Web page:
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Interview:
Social Distortion revisits classic album for 25th anniversary celebration
 

By GARY GRAFF
Digital First Media, @GraffonMusic

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Social Distortion co-founder and frontman Mike Ness is neither nostalgic nor sentimental by nature. But he full bought into the opportunity to celebrated the 25th anniversary of the California rock group's critically lauded self-titled third album this year, playing the set in its entirety during concerts.

"It's definitely a chance to reflect, for us and the fans," Ness, 53, notes by phone from a tour stop in Indianapolis. "For me, revisiting these songs reminded me that that record was about taking risks. I was writing songs that weren't stereotypically punk rock, like "Story of My Life" and "Ball and Chain." They were just songs, and, honestly, I didn't know if other people were going to like 'em as much as I did.

"So it was really just putting my feet in the mud and saying, 'This is the direction I want to go, and I hope you guys come with me.' And people did."

And they continue to do so; Ness notes with a laugh that, "There's some kids coming to these shows that weren't born yet when that album came out and are seeing us fro the first time, which is pretty cool."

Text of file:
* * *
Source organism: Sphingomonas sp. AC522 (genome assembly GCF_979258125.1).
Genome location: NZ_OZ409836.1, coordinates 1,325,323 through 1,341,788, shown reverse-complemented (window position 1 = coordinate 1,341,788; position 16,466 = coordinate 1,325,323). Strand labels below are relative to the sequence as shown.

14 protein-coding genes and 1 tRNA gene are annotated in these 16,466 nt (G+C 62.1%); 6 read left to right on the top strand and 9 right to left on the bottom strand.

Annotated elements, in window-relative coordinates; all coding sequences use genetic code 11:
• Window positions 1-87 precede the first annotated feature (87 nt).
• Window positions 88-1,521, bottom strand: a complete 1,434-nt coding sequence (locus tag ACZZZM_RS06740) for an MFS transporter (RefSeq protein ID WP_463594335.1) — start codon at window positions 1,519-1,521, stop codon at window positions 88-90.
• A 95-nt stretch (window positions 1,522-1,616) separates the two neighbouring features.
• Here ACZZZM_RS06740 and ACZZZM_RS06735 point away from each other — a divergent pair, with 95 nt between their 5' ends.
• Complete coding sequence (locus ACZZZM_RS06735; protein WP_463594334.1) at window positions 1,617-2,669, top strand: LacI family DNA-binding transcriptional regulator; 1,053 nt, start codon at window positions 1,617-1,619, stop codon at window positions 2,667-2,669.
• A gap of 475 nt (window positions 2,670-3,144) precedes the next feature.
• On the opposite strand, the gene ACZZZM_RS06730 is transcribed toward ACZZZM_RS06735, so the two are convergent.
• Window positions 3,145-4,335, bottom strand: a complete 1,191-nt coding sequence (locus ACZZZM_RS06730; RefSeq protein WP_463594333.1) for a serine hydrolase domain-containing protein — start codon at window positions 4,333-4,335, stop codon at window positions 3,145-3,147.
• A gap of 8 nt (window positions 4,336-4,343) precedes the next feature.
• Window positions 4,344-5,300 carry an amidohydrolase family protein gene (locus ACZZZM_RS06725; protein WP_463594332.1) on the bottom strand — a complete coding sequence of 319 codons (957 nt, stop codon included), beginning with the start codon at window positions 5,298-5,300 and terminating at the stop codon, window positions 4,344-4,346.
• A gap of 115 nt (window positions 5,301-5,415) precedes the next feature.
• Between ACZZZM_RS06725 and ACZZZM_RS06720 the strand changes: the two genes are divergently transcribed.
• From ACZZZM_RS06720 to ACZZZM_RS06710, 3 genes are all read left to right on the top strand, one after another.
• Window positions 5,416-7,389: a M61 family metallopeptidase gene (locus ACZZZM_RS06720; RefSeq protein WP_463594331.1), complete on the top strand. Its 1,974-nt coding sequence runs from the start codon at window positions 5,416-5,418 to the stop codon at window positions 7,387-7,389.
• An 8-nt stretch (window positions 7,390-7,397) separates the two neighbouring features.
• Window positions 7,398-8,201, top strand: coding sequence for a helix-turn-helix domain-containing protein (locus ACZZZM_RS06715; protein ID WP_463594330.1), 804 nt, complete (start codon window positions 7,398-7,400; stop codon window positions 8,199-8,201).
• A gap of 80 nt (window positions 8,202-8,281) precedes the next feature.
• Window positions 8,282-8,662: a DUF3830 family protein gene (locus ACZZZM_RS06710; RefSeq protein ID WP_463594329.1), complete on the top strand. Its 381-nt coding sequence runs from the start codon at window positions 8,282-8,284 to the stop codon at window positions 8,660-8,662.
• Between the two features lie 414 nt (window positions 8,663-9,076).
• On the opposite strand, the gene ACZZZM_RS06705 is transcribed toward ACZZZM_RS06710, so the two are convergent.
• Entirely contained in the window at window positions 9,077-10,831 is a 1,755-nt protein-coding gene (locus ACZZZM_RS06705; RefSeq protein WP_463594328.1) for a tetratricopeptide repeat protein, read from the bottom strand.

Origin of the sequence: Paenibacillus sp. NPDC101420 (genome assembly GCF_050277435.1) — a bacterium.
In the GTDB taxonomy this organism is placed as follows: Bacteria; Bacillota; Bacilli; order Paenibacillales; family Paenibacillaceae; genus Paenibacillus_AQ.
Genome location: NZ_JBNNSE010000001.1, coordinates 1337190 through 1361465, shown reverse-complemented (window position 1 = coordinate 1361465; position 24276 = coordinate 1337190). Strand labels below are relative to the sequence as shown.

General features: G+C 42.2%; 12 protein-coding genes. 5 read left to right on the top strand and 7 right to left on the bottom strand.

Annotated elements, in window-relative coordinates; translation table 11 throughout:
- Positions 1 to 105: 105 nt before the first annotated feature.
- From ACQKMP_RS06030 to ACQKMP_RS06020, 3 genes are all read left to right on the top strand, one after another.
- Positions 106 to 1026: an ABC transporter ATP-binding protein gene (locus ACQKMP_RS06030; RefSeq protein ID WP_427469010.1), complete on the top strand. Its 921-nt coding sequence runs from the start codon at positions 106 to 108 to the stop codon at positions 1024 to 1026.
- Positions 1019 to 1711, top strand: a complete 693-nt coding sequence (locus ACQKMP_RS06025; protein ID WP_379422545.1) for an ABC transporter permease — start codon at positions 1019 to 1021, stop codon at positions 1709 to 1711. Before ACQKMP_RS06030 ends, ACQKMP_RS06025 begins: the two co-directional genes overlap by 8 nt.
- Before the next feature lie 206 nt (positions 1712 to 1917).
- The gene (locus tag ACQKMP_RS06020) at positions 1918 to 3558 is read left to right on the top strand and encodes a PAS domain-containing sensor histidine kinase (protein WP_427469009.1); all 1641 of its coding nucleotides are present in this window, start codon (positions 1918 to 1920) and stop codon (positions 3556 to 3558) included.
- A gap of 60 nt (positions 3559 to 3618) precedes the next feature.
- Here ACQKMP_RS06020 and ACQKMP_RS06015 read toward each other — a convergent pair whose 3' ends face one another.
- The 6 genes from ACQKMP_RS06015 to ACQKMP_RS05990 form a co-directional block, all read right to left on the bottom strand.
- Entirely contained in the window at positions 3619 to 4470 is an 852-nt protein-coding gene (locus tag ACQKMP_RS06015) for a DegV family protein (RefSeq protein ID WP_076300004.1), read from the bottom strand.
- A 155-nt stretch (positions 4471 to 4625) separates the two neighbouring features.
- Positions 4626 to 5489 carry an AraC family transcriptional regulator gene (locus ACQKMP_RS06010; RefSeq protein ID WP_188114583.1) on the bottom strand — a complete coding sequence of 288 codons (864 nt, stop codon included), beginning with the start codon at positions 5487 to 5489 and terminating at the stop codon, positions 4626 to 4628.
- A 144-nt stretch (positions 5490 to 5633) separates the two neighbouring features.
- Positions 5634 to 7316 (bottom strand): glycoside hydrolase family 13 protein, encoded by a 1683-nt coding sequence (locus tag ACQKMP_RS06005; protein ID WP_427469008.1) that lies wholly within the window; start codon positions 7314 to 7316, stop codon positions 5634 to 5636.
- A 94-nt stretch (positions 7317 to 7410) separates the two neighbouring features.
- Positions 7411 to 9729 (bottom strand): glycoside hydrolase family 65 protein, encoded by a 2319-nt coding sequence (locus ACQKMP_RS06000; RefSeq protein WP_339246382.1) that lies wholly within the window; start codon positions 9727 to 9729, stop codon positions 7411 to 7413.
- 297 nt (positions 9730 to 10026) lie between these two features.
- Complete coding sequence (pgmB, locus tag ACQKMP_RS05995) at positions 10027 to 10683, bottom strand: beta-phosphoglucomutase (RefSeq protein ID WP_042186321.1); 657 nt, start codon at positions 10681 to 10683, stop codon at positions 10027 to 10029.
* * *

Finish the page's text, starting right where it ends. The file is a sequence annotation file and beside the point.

Besides its critical acclaim, "Social Distortion" was also the group's most successful album -- its first to hit the Billboard 200 chart and later certified gold for sales of more than 500,000 copies. It's well worth celebrating, although Ness acknowledges there's a bit of sadness that he's the last man standing from the Social D lineup that made the album.

"The hardest thing is Dennis (Danell), of course, because he started the band with me and it was obviously a pivotal point in both our lives when that record came out. We got to quit our days jobs and just devote our lives to touring." Danell, who played bass and guitar, passed away in 2000. "Just before his death I remember he was really tired of touring and wanted to raise a family," Ness notes. "I admired that about him."

While he's immersed in the past this summer, Ness is looking forward to working on Social Distortion's future. He has some ideas for a follow-up to 2011's "Hard Times and Nursery Rhymes," but Ness says it will require him to get off the road and hunker down on material before any significant process is made.

"At the end of this tour we really have to just pull the plug so I can get 100 percent into writing mode," he says. "I like to just lock myself into isolation and immerse myself in work; sometimes I sleep at the studio after working on stuff, then wake up to the stuff right there. There's something really cool about that.

"But it's been neat to be out there playing this ('Social Distortion') record because it's really an integral, instructional part of us. It would be impossible not to have it impact on me when I get back in that writing mode after playing these songs almost every night for eight weeks. That's got to have some sort of effect."

Social Distortion, Drag the River and Nikki Lane

Saturday, Aug. 15. Doors open at 7 p.m.

Royal Oak Music Theatre, 318 W. Fourth St.

Tickets are sold out.

Call 248-399-2980 or visit www.royaloakmusictheatre.com.




Web Site: www.royaloakmusictheatre.com

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